When you want to ask someone for directions in English, but you’re not sure if they speak English, you can say “Sumimasen, Ei-go Wakarimasu ka?” which means “excuse me, do you speak English?”
A word of warning when using this phrase: I found that many people would say “no” or tell me that they spoke very little English. The truth is, many Japanse people learn English, but not everyone feels comfortable speaking it! Most Japanese people have very few opportunities to practice their English, especially if they don’t interact with foreigners often. So if you get a similar response, don’t be put off. Use simple phrases, and don’t speak too quickly! You’ll soon find out whether the person you’re speaking to is being modest when they tell you that they only speak a little English.
8. Yes / I understand = Hai はい or No = Iie いいえ
If someone is asking you a question, and you want to respond yes, “hai” is the right response. If you want to say no, you can respond with “iie.”
“Hai” can also mean “I understand.” If someone is explaining something to you, and you want to say “I understand” you can respond with “hai.” Read on to number 9 below for another option for saying “I understand” which is more commonly used in Japan.
The Arashiyama Bamboo Forest in Kyoto
9. I see, or I understand = Sou desu ne そうですね
This phrase is my husband’s favorite phrase, and he’s even adopted it into his everyday life (yes even, when speaking English!)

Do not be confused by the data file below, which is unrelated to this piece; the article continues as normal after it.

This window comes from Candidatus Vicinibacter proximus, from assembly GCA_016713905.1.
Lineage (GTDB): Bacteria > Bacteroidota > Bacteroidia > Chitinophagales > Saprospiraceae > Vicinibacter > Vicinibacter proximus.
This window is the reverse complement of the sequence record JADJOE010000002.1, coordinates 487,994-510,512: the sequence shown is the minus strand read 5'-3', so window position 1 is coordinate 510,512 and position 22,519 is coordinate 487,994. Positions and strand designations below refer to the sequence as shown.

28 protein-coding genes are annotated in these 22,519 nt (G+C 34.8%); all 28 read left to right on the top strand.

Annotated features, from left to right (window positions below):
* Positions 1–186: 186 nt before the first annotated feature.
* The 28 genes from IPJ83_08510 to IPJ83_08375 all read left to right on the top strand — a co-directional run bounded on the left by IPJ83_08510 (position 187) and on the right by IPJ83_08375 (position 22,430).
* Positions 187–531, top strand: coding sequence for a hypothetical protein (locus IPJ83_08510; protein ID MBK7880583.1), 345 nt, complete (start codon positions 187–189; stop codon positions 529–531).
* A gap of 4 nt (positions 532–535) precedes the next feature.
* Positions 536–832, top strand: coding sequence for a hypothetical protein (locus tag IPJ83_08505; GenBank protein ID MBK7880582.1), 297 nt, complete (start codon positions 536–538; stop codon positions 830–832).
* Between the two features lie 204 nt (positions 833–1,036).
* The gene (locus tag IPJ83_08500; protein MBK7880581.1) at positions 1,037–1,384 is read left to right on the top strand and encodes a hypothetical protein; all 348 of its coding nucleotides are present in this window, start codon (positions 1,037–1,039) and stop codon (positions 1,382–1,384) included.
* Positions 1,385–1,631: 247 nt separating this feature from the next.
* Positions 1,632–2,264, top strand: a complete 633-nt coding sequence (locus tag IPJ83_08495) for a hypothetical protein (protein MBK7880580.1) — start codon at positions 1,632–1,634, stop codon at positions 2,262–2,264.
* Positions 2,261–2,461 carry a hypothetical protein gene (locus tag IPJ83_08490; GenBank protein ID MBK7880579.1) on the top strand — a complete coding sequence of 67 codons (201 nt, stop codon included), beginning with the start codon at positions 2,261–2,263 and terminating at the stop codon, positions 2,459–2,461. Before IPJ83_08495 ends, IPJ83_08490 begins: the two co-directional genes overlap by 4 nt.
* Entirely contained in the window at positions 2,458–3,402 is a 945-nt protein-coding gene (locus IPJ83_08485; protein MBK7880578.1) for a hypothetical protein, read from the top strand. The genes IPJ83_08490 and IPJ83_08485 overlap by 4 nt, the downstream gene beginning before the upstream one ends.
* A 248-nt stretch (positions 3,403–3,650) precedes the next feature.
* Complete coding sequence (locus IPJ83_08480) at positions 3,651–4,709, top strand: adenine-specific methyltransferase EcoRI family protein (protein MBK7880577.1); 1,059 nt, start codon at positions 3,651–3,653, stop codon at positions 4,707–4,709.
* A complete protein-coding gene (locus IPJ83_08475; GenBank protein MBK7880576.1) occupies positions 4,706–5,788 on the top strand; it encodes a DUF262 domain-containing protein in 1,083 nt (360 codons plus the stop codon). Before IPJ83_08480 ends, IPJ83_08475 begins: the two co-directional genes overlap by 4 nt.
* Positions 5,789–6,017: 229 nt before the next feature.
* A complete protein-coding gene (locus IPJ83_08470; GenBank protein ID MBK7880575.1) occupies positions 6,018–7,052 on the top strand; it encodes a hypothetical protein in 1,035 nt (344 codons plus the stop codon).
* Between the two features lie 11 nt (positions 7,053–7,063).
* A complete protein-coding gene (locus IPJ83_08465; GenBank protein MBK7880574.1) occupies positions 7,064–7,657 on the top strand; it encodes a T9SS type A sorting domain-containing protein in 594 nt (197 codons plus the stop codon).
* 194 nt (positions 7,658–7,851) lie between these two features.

If someone is explaining something to you, you can say “sou desu ne.” Or if you are speaking to someone and you want to say “ahh yes” or “I see” you can say “Sou desu ne” or more commonly in Japan, “Sou Sou Sou” which you may overhear some Japanese people saying when they are conversing with a friend!
10. Smoking or Non-Smoking? = Kitsuen desu ka 喫煙ですか or Kinen desu ka 禁煙ですか
Some restaurants in Japan have separate sections for smoking and non-smoking. You may get asked when you enter a restaurant which you prefer. Just respond “Kinen desu” for non-smoking or “Kitsuen desu” for smoking.
11. Welcome = Irasshaimase いらっしゃいませ or Irasshai いらっしゃい
When you enter restaurants in Japan, you may notice you’re greeted with a voice or a chorus of voices saying “Irasshaimase.” This means welcome in Japanese!
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12. How much is it? = Ikura desu ka? いくらですか？
When you’re shopping in Japan, you might want to ask how much something costs. You can say “Ikura desu ka?” which means “how much is it?” or if you want to point at something and ask how much is something you can say “Sore wa ikura desu ka?” which means “how much is that?”
If you’re holding something and you want to ask how much it is, you can say “Kore wa ikura desu ka?” which means “how much is this?”
13. Where is ______? = ______ wa doko desu ka? _______ はどこですか？
If you’re lost, or you want to ask where something is, you can use this phrase. Just say the word or name of the place you want to find before you say the rest of the phrase.
Some useful places:
Police station = Kouban 交番
Convenience store =Konbini コンビニ
Hotel = Hoteru ホテル
Bathroom / toilet = Toireトイレ
For example, if I want to know where the toilet is, I would say “Toire wa doko desu ka?” Where “Toire” is “toilet.”
So there you have it – some basic Japanese phrases for travel! Have you been to Japan before? I’d love to know which phrases you used the most when traveling in Japan! Leave me a comment and let me know below!